When the water comes to the boil, I reduce it to a gentle simmer and cook it, uncovered, for three minutes and 50 seconds. At this point, the white should be set, but still have the slightest tremble about it, and the yolk should have a flowing heart that is just starting to set around its circumference.I say should, because sometimes it doesn’t happen that way. In French Provincial Cooking she gives no fewer than five different ways to boil an egg.Every damn book I pick up reveals yet another sure-fire hint designed to produce the perfect boiled egg. In the first, she runs the egg under cold water to prevent cracking, then places it gently into simmering – not boiling – water.
In the second, she covers an egg with cold water in a little pan When the water begins to bubble, the egg is done. In need of another opinion, I retreat to Mrs David, and discover she, too, did far too much research. In her treatise “How Not to Boil an Egg”, she gives two main ways of soft boiling. Once broken, it reveals extraordinarily contrasting colours, like a setting sun on the shimmering white sands of a distant planet; and contrasting textures of caramel cream and gummy, molten ooze.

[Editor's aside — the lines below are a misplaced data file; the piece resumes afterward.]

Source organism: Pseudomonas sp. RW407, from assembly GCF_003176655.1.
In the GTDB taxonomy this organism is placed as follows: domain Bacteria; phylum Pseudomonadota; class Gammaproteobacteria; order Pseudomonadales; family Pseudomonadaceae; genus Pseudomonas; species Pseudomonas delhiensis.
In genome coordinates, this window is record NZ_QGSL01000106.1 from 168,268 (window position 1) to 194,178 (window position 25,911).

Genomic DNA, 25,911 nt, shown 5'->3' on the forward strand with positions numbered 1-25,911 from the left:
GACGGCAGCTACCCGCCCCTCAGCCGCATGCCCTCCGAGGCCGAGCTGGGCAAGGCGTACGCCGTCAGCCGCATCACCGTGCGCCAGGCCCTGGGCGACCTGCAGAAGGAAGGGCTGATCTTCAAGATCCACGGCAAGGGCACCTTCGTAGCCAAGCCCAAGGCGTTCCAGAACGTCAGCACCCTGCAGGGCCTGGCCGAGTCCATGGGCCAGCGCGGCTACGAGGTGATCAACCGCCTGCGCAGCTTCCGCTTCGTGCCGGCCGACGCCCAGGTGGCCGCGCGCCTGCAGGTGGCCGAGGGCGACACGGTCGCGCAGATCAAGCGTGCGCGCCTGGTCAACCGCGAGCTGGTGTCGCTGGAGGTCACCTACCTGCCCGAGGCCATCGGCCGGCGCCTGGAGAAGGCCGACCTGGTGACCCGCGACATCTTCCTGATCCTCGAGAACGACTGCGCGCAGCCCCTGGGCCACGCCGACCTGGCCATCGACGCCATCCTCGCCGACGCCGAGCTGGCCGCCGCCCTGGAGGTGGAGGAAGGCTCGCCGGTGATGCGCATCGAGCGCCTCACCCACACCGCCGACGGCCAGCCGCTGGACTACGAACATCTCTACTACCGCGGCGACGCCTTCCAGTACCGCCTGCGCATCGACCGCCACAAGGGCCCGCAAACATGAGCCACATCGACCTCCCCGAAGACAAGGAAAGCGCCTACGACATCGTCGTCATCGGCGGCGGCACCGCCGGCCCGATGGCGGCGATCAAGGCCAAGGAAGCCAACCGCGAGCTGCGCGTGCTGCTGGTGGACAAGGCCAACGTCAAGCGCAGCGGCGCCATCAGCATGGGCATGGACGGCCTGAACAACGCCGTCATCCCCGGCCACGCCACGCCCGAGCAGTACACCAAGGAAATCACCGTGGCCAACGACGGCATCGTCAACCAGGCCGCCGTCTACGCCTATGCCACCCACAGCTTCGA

Such a serious matter as boiling an egg deserves serious deliberation, so I consult my favourite food writer, the late M F K Fisher.
Just the plain-boiled fact of how one likes one’s egg done (firm white, runny in the centre), and how to achieve it. A boiled egg, you see, is not merely an egg that has been boiled. It is a self-contained package, an irresistible alliance, of violence and nursery rhymes To get into it, you must destroy it. Even Beijing’s famous Dragon and Phoenix, a 10-plate Imperial banquet dish of finely cut meats, vegetables, and fish in shapes representing dragons, birds, crabs and Chinese characters no longer holds any terrors for me, although I’m not sure I’ll be doing it again. There is no room for error in boiling an egg; no margin for creativity or whim, and no place to hide if it is less than perfect.